It's All Greek to Me
Before you get excited about the last minute Euro-Deal and the 340 point rally in the Dow, consider this: Wall Street has been dancing to Greece's whistle. If Greece says 'jump,' Wall Street jumps, if Greece says 'Sorry, false alarm,' Wall Street cries. This has been going on for about 2 years now, and it's getting pretty tired. Shame on you if you think everything's going to be fine just because Greece and/or its European pretend-to-be saviors announce another plan to come up with a plan.
Greece is broke and has no significant revenue sources to pay off its debt. Foreign investors own about $385 billion worth of Greek government debt. Many banks and governments that own Greek debt are at the brink of insolvency already, so Greece's inability to pay its debt may push other countries and their banks into insolvency. You can't trust statements from European officials because they are trying to prevent panic. Panic will make any kind of solutions more expensive and more difficult to execute.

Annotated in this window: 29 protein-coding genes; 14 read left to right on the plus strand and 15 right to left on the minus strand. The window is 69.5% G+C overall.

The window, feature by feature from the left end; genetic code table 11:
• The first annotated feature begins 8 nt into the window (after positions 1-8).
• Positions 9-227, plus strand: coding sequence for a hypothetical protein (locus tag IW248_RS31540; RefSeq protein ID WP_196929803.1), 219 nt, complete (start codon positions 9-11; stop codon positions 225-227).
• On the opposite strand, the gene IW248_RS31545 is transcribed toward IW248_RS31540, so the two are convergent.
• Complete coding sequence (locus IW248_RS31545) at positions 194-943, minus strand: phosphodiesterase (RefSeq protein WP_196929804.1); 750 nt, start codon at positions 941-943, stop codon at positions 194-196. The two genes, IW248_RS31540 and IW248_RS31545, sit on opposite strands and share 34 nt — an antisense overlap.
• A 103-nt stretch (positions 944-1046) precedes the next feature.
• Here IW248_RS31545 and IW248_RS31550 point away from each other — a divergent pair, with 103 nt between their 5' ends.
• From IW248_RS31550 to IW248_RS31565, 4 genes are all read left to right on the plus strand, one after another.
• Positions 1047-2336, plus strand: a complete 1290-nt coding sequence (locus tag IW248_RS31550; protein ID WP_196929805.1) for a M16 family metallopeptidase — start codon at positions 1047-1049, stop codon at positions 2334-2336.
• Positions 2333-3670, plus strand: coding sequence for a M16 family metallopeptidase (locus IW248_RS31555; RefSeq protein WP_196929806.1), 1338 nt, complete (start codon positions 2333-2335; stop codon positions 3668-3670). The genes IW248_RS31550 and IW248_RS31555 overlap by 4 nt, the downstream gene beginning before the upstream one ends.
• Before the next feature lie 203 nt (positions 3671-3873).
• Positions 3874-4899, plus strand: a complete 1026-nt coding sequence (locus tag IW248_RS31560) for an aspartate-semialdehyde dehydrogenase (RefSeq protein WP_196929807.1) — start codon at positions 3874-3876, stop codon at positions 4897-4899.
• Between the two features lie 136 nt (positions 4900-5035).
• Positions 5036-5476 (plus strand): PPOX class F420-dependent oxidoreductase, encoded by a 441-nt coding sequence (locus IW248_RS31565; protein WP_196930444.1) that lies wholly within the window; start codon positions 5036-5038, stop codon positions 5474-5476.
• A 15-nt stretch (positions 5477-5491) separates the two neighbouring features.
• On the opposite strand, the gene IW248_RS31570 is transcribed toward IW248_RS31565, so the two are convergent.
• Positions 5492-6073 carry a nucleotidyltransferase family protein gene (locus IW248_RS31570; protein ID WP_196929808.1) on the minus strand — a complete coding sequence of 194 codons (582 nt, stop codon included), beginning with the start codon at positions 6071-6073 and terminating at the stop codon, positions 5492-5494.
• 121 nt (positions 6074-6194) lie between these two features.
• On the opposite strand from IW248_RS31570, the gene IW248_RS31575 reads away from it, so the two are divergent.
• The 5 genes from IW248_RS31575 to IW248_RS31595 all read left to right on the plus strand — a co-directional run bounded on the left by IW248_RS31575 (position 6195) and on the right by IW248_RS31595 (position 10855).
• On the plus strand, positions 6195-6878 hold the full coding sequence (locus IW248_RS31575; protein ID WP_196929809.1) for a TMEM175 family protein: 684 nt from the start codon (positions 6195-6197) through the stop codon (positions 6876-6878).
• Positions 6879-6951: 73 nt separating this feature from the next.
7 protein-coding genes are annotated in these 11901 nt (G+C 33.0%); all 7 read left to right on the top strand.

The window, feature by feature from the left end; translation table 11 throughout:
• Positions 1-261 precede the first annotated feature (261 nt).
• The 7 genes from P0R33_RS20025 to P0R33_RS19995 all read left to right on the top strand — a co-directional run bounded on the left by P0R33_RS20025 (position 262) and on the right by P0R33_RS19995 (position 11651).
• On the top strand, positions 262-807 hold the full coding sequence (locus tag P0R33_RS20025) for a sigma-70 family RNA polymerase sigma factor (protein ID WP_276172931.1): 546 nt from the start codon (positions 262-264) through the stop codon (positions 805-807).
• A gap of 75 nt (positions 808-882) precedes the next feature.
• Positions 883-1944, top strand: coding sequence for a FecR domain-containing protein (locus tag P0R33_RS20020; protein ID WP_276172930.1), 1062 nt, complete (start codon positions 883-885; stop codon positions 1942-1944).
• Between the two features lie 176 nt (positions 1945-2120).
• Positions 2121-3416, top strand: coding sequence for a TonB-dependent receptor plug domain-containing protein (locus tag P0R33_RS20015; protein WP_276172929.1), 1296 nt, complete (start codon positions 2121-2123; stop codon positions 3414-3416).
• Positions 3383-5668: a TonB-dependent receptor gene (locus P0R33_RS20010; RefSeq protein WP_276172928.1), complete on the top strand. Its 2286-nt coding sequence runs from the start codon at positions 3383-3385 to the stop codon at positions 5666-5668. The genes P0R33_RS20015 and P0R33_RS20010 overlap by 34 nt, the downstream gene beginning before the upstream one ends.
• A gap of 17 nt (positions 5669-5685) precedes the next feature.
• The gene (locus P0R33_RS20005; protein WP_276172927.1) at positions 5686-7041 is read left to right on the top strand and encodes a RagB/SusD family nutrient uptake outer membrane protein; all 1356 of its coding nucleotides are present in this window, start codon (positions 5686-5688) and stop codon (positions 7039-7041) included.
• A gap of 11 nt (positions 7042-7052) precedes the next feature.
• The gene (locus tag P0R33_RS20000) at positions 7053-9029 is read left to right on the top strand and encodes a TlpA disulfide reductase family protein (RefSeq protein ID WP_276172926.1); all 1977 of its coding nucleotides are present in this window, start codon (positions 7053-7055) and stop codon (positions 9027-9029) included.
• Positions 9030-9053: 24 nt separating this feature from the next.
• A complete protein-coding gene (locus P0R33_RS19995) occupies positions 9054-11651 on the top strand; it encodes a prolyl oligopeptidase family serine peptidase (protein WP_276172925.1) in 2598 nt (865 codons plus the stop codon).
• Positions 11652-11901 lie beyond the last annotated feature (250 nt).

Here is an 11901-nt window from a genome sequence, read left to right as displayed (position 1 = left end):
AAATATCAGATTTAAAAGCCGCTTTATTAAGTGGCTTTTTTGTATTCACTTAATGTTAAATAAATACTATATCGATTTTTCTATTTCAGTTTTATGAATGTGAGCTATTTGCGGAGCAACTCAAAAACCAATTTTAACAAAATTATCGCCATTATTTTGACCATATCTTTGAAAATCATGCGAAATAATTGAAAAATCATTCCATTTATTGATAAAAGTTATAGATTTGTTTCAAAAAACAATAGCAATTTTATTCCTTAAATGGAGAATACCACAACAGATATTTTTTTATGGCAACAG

Eventually Greece's saviors will realize that this is a leaky bucket money pit. A sudden and unprepared Greek bankruptcy would shatter the eurozone unless Greece is quarantined first.
Doing this wouldn't be cheap. To prepare for a such a quarantine (which is a more diplomatic term than ejection from the eurozone), Europe would have to prepare and fund a fund that can pay for:
1) Defaulting Greek government debt
2) Shoring up banks that won't qualify for inter-bank credit
2) Make sure Italy and the next dominos in line are safe
It's estimated the price tag will be about $3 trillion (about the same amount of money our Federal Reserve has printed in the last three years). Can Europe scrape together $3 trillion? The combination of liquidity drying up and assets imploding is a lethal one.
What's really happening in Europe is that everyone is bailing out everyone! The larger problem betrayed by yesterday's agreement is that European leaders continue to act as if they are mainly dealing with a crisis of confidence, which can be restored with evermore far-reaching bailout schemes. There are no new ideas for promoting the structural economic reforms—both at the periphery and at the center of the euro zone. It's still a house of cards waiting for the next windstorm.
This is the classic example of how socialism can fail. Worker productivity is not sufficient to support all the benefits doled out. So governments borrow in ever increasing amounts to perpetuate the ruse. But eventually, the whole thing collapses of its own weight. We here in the US should be learning from this - but we haven't.